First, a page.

IPA recovery system interests?

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Chad Gardner

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I have been working on recovery of IPA after seeing how much I was spending on it monthly. I have come up with a simple filtration system that can be made for $50-150, depending on how much IPA you’re filtering. Bigger tank = more filters = more costs. Been using the same IPA for months now and took a sample to a local university chemistry professor for analysis and it came back 97%+ IPA and the original 99.99% bottle tested 99.111%. Only problem is it’s slow. Takes about a week for 4 gallons to be cleaned. Does anyone think there is a market for simple IPA recovery at such a slow rate? If so, what size would be ideal? 1-2 gallons = 1 filter and tanks for about $50. Above that and you need 2-3 filters. The filters are good for 10k gallons of water, so far they have done about 80 gallons of IPA and are doing great. And you get back about 91-93% of what you put in, so you’re losing some but what you get back is as good as a fresh bottle.
Is the rate just too slow? I’m toying with pressurizing the tank to speed it up, but that will increase costs. Thoughts? Waste of time? Already been done? Not needed?
 
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I have been working on recovery of IPA after seeing how much I was spending on it monthly. I have come up with a simple filtration system that can be made for $50-150, depending on how much IPA you’re filtering. Bigger tank = more filters = more costs. Been using the same IPA for months now and took a sample to a local university chemistry professor for analysis and it came back 97%+ IPA and the original 99.99% bottle tested 99.111%. Only problem is it’s slow. Takes about a week for 4 gallons to be cleaned. Does anyone think there is a market for simple IPA recovery at such a slow rate? If so, what size would be ideal? 1-2 gallons = 1 filter and tanks for about $50. Above that and you need 2-3 filters. The filters are good for 10k gallons of water, so far they have done about 80 gallons of IPA and are doing great. And you get back about 91-93% of what you put in, so you’re losing some but what you get back is as good as a fresh bottle.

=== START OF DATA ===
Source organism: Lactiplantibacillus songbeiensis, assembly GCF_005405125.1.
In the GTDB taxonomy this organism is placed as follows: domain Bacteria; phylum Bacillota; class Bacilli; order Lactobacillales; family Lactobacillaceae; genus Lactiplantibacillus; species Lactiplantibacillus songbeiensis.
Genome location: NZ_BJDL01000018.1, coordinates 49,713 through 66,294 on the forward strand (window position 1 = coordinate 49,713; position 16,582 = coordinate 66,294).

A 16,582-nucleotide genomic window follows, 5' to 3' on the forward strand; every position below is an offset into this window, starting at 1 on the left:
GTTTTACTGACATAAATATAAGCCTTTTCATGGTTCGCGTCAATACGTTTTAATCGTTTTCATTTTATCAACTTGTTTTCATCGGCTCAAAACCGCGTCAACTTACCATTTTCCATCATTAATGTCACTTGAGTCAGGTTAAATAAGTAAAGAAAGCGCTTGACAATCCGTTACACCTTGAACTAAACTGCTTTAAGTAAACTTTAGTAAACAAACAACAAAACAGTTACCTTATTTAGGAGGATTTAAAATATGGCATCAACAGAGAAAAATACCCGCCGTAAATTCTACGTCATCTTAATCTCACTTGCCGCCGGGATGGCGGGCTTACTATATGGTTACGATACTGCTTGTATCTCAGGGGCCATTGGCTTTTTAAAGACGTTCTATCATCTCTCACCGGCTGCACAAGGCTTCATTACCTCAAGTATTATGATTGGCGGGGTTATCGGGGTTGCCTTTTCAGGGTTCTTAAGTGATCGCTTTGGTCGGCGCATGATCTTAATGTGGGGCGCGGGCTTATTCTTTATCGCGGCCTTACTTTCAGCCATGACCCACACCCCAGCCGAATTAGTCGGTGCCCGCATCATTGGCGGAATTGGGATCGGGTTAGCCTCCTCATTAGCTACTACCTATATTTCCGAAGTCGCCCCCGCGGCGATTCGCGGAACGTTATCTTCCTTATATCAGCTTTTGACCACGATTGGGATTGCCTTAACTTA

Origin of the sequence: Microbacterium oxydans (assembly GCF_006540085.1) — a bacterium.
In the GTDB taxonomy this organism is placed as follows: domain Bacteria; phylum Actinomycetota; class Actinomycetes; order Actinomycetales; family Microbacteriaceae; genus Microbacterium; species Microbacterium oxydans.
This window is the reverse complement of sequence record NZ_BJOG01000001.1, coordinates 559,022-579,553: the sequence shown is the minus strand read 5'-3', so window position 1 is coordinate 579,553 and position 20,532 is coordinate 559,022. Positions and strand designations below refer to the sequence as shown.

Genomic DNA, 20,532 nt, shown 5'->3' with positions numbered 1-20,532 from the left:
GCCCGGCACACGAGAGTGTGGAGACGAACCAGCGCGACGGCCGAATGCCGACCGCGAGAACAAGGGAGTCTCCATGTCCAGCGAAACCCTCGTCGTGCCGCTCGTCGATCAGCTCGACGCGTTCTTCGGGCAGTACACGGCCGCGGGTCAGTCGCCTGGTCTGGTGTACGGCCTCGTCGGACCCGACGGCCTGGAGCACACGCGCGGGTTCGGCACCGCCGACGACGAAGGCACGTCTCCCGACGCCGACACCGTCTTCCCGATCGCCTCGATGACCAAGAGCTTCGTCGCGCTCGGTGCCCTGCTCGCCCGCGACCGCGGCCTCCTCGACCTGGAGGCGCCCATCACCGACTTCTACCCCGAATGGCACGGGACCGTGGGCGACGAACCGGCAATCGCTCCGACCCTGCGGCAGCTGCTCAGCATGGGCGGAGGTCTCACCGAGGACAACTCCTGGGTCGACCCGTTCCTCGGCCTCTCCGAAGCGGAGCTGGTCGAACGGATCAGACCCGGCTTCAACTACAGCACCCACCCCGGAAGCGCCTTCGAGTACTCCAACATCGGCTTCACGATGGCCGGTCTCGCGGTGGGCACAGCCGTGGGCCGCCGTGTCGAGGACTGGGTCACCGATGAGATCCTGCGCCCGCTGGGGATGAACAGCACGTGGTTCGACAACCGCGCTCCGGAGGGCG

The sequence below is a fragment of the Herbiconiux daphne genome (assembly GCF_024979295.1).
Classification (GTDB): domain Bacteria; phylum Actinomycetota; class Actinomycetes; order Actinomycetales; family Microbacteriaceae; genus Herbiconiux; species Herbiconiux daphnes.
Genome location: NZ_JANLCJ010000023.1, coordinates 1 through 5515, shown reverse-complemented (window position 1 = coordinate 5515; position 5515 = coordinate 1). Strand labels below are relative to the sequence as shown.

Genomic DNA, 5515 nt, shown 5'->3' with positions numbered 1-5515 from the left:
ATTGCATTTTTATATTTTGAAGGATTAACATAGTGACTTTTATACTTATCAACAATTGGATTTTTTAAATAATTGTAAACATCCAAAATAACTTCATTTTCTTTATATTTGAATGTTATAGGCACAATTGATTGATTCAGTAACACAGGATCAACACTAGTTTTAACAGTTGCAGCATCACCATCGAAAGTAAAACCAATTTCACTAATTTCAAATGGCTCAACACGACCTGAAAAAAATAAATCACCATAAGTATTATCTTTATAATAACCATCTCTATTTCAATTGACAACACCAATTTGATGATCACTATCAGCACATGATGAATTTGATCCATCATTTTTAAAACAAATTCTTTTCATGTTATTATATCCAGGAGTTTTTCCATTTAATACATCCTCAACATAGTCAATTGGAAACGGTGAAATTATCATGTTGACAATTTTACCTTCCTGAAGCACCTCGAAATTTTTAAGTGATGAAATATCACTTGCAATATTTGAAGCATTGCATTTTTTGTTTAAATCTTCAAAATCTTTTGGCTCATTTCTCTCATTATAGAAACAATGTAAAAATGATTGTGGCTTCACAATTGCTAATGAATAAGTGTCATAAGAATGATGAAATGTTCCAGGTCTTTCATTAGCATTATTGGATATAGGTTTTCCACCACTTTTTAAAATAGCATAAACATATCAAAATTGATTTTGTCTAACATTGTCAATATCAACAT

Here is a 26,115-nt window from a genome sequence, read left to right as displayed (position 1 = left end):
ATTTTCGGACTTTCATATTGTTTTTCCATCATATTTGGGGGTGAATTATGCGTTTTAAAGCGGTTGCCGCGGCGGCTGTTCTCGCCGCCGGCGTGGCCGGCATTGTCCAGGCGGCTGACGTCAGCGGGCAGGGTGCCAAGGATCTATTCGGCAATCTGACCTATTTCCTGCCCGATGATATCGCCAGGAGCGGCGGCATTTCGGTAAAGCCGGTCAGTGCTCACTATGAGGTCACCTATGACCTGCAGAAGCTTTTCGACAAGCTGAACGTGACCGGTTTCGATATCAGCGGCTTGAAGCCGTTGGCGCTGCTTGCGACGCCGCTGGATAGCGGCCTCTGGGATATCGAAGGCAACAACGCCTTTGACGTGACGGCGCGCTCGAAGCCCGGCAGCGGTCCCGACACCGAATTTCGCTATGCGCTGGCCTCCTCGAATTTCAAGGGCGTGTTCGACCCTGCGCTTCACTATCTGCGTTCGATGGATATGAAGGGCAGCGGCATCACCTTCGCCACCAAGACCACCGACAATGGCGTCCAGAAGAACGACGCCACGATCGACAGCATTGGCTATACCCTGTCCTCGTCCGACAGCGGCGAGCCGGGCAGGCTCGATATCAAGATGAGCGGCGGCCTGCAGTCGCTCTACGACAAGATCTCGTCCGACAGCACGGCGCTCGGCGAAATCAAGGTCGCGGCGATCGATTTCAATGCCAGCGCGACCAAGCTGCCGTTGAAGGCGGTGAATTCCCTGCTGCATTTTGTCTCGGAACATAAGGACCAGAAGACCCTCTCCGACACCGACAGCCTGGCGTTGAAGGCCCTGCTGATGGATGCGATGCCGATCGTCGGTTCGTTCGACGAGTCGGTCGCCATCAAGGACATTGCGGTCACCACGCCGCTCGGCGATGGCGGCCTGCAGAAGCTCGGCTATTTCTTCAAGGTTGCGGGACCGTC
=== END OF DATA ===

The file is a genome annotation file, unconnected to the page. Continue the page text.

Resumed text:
Is the rate just too slow? I’m toying with pressurizing the tank to speed it up, but that will increase costs. Thoughts? Waste of time? Already been done? Not needed?
Go wider, not deeper. Parallelism. BIgger filtration intake face surface area will get you higher throughput. Or multiple side by side small units. Smurfing.
 
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I have some new short wide filters I’m hoping will help speed things up. So you think multiple, maybe 1 gallon tanks?
 
Contraluz

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? Waste of time? Already been done? Not needed?